Bin Hammam hits back over WCup heat fears in Qatar

FIFA executive Mohamed Bin Hammam has hit back at suggestions by

American counterpart Chuck Blazer that Qatar is too hot to host the

2022 World Cup.

Blazer said last week that while Bin Hammam’s Qatar can

air-condition its stadiums, ”I don’t see how you can air-condition

an entire country.”

Blazer’s comments were backed by FIFA’s technical report, which

said that taking the tournament to Qatar for the first time would

be a ”potential health risk” because of the heat. Average

temperatures during the tournament would be 106 degrees.

But Bin Hammam of Qatar has pointed out to Blazer that extreme

temperatures are also an issue in the United States, which hosted

the tournament in 1994.

”When my counterpart (Blazer) asked me about my response to the

news that my country’s bid was once more criticized due to Qatar’s

hot weather and the danger it may contribute toward players’ and

officials’ health, I reminded him of two things,” Bin Hammam wrote

on his official website.

”One: the technological developments and solutions that Qatar

would apply to its stadiums in order to overcome the challenges of

the heat. Two: whether or not he remembers the 1994 World Cup in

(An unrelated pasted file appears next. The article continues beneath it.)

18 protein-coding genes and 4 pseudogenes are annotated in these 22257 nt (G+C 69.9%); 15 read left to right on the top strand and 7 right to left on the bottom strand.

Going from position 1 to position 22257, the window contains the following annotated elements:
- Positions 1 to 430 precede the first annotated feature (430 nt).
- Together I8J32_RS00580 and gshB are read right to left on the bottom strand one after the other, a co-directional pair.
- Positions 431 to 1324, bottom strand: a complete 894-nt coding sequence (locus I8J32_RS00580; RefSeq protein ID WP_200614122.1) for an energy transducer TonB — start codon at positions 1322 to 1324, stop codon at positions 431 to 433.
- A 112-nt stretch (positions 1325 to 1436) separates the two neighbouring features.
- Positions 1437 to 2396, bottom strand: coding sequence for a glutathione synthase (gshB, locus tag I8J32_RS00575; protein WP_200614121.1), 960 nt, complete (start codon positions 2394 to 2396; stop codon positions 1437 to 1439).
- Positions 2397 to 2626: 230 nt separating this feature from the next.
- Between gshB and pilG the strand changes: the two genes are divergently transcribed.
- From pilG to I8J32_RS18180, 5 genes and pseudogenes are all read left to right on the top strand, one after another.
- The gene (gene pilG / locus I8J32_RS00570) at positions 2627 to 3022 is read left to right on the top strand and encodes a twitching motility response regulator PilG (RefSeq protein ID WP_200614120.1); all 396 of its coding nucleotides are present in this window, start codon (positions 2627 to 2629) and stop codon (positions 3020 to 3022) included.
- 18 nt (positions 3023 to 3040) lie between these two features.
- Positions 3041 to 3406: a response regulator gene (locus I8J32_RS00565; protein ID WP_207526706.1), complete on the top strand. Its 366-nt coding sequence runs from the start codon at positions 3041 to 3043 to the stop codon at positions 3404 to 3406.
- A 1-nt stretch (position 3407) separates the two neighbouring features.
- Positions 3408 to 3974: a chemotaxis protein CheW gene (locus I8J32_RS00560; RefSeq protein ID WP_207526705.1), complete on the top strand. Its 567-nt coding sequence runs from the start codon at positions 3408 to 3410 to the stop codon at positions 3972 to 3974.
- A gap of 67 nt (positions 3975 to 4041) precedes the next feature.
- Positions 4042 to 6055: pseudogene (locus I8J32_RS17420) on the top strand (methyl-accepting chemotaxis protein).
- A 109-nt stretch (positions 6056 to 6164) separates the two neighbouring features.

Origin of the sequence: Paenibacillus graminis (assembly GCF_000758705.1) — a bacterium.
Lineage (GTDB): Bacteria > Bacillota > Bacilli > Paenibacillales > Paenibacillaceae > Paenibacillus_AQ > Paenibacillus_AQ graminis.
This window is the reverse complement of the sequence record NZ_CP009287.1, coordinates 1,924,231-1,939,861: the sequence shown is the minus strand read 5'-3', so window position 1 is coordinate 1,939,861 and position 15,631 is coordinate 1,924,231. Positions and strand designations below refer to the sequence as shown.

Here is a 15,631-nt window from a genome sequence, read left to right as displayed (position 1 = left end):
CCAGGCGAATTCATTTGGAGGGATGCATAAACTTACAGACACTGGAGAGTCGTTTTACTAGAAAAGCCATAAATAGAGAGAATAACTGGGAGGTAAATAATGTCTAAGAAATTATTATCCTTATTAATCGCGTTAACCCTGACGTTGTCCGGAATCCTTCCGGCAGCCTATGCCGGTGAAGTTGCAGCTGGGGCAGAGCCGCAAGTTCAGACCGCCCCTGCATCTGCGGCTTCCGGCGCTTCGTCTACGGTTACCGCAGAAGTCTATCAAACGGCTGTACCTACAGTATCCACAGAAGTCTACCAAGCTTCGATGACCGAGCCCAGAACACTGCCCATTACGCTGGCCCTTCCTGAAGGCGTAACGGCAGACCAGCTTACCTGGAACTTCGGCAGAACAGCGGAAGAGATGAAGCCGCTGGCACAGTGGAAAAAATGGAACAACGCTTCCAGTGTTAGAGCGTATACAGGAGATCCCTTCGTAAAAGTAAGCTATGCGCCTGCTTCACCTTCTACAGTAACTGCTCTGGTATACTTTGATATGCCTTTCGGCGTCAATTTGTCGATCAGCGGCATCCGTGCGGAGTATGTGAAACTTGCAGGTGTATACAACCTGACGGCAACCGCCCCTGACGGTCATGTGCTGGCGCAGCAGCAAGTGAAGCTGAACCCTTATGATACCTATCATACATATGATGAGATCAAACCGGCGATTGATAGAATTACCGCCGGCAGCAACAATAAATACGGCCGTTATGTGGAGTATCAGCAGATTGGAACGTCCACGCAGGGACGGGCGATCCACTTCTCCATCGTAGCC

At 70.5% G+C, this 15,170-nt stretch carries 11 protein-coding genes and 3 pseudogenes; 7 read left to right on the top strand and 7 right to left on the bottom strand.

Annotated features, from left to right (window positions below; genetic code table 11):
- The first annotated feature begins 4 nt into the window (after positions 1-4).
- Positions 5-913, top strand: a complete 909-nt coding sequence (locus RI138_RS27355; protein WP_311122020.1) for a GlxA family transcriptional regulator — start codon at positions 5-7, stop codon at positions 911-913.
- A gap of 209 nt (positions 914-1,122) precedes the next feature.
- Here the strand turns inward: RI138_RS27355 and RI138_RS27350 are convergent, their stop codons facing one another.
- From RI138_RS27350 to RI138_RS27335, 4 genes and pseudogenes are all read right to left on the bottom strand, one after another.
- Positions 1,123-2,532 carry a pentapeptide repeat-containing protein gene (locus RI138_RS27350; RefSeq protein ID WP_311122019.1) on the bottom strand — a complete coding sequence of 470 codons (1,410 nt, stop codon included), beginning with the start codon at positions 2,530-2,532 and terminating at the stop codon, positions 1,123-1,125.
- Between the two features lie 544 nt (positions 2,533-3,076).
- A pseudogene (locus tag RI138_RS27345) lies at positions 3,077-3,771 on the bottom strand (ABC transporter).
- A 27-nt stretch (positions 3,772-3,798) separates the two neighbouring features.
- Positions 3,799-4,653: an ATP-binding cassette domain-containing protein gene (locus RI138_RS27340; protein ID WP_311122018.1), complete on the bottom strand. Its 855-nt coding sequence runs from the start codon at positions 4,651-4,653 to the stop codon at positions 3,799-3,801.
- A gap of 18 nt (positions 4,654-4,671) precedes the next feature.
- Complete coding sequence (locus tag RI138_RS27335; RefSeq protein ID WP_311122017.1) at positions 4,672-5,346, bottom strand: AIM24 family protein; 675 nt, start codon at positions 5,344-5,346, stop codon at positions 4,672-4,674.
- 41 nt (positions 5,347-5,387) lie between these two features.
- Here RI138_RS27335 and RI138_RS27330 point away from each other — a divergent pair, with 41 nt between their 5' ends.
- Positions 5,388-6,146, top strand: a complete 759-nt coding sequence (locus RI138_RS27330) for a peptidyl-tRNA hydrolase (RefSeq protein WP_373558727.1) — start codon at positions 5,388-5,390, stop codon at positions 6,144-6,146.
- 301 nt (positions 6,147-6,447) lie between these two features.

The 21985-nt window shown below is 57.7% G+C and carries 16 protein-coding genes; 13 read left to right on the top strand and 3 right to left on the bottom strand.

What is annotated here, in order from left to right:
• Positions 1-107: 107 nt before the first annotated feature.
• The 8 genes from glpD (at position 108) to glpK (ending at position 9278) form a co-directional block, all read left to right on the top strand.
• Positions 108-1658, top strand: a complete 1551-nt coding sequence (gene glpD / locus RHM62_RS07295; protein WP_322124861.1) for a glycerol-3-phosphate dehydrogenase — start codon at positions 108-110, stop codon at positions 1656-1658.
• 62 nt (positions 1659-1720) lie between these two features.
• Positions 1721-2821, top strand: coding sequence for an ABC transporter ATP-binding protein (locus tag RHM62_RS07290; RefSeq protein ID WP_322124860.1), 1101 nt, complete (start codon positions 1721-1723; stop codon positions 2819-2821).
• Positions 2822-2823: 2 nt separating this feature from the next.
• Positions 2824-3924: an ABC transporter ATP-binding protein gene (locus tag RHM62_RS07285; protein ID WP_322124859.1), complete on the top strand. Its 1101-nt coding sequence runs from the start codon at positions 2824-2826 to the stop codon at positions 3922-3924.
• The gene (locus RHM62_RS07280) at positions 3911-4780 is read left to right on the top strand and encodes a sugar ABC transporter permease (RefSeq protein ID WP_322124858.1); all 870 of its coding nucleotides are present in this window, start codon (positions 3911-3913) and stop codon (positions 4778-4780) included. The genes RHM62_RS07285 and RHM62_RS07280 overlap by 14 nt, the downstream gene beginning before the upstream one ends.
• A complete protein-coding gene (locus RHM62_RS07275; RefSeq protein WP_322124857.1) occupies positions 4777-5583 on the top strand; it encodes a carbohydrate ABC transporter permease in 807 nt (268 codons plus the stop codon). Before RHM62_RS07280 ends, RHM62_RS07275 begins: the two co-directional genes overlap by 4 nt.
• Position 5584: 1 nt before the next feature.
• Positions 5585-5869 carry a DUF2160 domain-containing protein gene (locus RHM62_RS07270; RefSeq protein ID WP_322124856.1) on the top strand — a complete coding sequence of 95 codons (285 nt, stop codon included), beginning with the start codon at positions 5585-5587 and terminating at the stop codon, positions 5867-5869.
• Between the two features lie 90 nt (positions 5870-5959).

the United States, where some of the matches were played at midday

in temperatures as high as 50 degrees Celsius (122 degrees

Fahrenheit).”

Bin Hammam claimed that ”American fans forgot about the heat,

and yet, (organizers) applied for another World Cup posting in less

than 16 years from the time they last hosted.”

The American bid has been helped over the weekend by Major

League Soccer announcing that it will investigate aligning its

schedule with football’s international calendar, responding to

criticism from FIFA president Sepp Blatter.

Blatter has said the current March-October season is the

overwhelming reason the MLS cannot compete with top leagues in

Europe. Aligning with the international calendar would help MLS

teams attract top talent – and avoid losing players to national

team duty for World Cup qualifiers and other friendly matches.

”We’re going to do a study, we’re going to take the time to get

it right,” MLS Commissioner Don Garber said.

Qatar and the U.S. are competing for the right to host the 2022

tournament alongside Australia, Japan and South Korea.

Bin Hammam, Blazer and Blatter are on the FIFA executive

committee that will vote on the 2018 and 2022 hosts in Zurich on

Dec. 2.

The number of voters has been reduced to 22 since Nigeria’s Amos

Adamu and Reynald Temarii of Tahiti were suspended last week for

ethics violations over an undercover investigation by The Sunday

Times newspaper.

FIFA’s ethics committee banned Adamu from all football activity

for three years for allegedly agreeing to take bribes from the

undercover reporters who posed as lobbyists trying to buy

votes.

Temarii, the president of the Oceania confederation, received a

one-year ban for breaching FIFA’s loyalty and confidentiality rules

when he was secretly filmed.

On Monday, FIFA vice president Chung Mong-joon said it was

obvious the two members’ remarks were ”not careful,” but he

questioned if their behavior was serious enough to warrant such a

punishment.

”I personally believe the disciplinary measures on the two

executive committee members are excessive,” Chung told reporters

in Seoul.

He said many other executive members have also expressed regret

over the suspension.